About a year after that, Frazier decided to leave his job in the healthcare industry and focus on his passion for distilling full time. What was once a hobby for Frazier and Luttrell became the stunning distillery that stands today.

As for where they wanted to break ground and open their distillery, the answer was pretty clear.

“We love Wilson County, the people, the atmosphere,” says Frazier, who has lived in Wilson County for about a decade. “We felt like it was a county that was growing and needed an attraction, instead of taking everything to Nashville.”

So after two years of work and planning, they opened Jug Creek Distillery in Wilson County in January of this year. The distillery features chandeliers from the Gaylord Opryland, an old doctor’s buggy, items from local artisans, a moonshine still and other repurposed items that add to its homey feel. And their spirits are the cherry on top.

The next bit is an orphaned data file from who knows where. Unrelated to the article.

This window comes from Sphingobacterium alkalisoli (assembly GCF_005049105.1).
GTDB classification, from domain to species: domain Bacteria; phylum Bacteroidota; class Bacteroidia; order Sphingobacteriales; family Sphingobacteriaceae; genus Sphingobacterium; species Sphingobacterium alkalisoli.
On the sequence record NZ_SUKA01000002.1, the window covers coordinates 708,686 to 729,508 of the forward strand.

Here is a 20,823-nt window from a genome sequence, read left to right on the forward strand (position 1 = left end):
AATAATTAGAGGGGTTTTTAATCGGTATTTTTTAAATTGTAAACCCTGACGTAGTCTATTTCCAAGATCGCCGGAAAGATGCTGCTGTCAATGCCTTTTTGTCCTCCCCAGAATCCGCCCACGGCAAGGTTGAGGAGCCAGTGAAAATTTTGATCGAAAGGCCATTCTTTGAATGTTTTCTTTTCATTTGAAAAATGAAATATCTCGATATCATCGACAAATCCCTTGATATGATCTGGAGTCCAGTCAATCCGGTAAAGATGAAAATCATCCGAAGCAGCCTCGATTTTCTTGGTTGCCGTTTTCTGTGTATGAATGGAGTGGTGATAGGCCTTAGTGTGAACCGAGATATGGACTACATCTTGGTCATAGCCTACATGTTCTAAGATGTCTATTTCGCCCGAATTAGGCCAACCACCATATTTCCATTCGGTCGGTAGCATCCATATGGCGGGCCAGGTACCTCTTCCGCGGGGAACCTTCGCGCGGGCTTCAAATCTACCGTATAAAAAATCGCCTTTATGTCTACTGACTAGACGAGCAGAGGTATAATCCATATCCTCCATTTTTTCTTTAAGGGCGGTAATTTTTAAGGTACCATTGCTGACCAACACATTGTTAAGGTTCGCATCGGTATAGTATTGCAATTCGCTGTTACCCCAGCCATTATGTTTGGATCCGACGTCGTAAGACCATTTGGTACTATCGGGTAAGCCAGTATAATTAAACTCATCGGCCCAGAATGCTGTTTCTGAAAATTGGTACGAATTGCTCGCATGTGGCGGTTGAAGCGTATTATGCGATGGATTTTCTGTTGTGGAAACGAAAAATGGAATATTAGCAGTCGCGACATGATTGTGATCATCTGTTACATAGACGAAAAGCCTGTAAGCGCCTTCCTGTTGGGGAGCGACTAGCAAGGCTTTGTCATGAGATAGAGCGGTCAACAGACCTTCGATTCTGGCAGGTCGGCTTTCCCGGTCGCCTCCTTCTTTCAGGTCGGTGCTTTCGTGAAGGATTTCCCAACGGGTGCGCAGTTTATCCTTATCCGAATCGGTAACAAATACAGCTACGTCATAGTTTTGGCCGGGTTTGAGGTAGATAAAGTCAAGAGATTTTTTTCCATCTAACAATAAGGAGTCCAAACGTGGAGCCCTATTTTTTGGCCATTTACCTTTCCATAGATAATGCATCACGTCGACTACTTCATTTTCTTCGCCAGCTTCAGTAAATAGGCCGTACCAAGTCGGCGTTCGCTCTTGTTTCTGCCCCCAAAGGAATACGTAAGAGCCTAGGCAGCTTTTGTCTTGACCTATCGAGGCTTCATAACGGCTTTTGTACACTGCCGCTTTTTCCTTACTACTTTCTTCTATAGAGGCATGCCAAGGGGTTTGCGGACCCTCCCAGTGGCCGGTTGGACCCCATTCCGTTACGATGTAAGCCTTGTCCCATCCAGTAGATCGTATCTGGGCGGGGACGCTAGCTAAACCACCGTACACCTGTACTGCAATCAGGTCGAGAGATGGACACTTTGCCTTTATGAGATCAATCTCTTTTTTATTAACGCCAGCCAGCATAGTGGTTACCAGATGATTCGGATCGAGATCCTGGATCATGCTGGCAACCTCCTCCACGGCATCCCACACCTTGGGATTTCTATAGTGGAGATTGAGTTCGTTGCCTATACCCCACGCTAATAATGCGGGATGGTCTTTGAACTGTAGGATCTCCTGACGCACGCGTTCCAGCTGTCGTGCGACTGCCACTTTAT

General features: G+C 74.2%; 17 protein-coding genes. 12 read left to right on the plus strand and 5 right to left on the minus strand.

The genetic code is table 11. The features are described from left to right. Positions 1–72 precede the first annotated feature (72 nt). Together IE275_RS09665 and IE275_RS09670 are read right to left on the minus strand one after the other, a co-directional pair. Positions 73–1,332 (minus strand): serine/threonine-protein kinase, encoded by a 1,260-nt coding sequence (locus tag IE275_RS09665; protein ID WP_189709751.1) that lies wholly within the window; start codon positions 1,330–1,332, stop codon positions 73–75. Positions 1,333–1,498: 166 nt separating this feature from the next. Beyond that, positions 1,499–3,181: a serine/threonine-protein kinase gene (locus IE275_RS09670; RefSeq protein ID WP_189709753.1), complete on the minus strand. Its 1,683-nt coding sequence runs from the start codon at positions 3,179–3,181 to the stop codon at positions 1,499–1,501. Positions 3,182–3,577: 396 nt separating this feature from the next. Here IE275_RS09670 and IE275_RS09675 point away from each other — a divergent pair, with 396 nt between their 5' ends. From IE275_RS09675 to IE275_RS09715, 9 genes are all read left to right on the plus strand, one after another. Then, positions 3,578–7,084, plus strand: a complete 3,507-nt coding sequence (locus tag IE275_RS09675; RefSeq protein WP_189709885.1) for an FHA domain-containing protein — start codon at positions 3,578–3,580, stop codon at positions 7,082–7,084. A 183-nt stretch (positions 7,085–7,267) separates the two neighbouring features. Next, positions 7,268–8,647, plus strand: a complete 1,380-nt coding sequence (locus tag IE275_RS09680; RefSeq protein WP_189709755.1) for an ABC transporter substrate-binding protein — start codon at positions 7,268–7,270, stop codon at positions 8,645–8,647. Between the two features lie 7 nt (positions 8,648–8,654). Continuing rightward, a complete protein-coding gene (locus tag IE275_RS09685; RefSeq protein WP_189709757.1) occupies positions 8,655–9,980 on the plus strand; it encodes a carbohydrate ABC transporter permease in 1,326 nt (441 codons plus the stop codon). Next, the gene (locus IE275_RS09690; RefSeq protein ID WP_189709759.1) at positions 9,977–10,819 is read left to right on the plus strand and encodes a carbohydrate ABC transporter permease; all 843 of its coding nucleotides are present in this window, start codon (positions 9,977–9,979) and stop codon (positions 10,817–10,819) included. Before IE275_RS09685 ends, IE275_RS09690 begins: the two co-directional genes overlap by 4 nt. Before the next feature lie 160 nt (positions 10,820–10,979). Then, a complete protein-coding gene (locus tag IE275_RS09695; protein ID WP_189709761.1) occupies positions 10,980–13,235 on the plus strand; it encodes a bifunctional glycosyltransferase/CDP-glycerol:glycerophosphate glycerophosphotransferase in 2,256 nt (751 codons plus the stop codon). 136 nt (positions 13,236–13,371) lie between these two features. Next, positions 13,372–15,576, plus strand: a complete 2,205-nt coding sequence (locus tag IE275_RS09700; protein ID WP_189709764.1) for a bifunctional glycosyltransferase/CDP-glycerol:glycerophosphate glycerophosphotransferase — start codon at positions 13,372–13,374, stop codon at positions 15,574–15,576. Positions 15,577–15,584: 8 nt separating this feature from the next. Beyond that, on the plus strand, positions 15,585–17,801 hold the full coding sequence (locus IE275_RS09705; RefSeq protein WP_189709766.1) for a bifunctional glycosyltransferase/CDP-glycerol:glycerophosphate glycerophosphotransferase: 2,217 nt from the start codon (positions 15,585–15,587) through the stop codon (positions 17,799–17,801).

“A lot of people have toured distilleries and vineyards. But if you want a mix of the two, come see us,” Frazier says. “Our products are unique from anything you’ve ever tasted.”

Instead of backing away from the smells and tastes of spirits, which can be a common sight at some distilleries, people don’t have that reaction to Jug Creek’s handcrafted drinks, Frazier says.

“You’ll find something you like with one of our products,” he adds.

They have specialty liqueurs like Gran’s Banana Pudding, Grand Dad’s Coffee Creamer, Wicket Chocolate Cranberry and Wicked Chocolate Cranberry Oaked. As for liquors, they create Wilson County Whiskey, Cedar’s Ultra-Premium Gin, Tennessee Pecan Pie and a smooth vodka.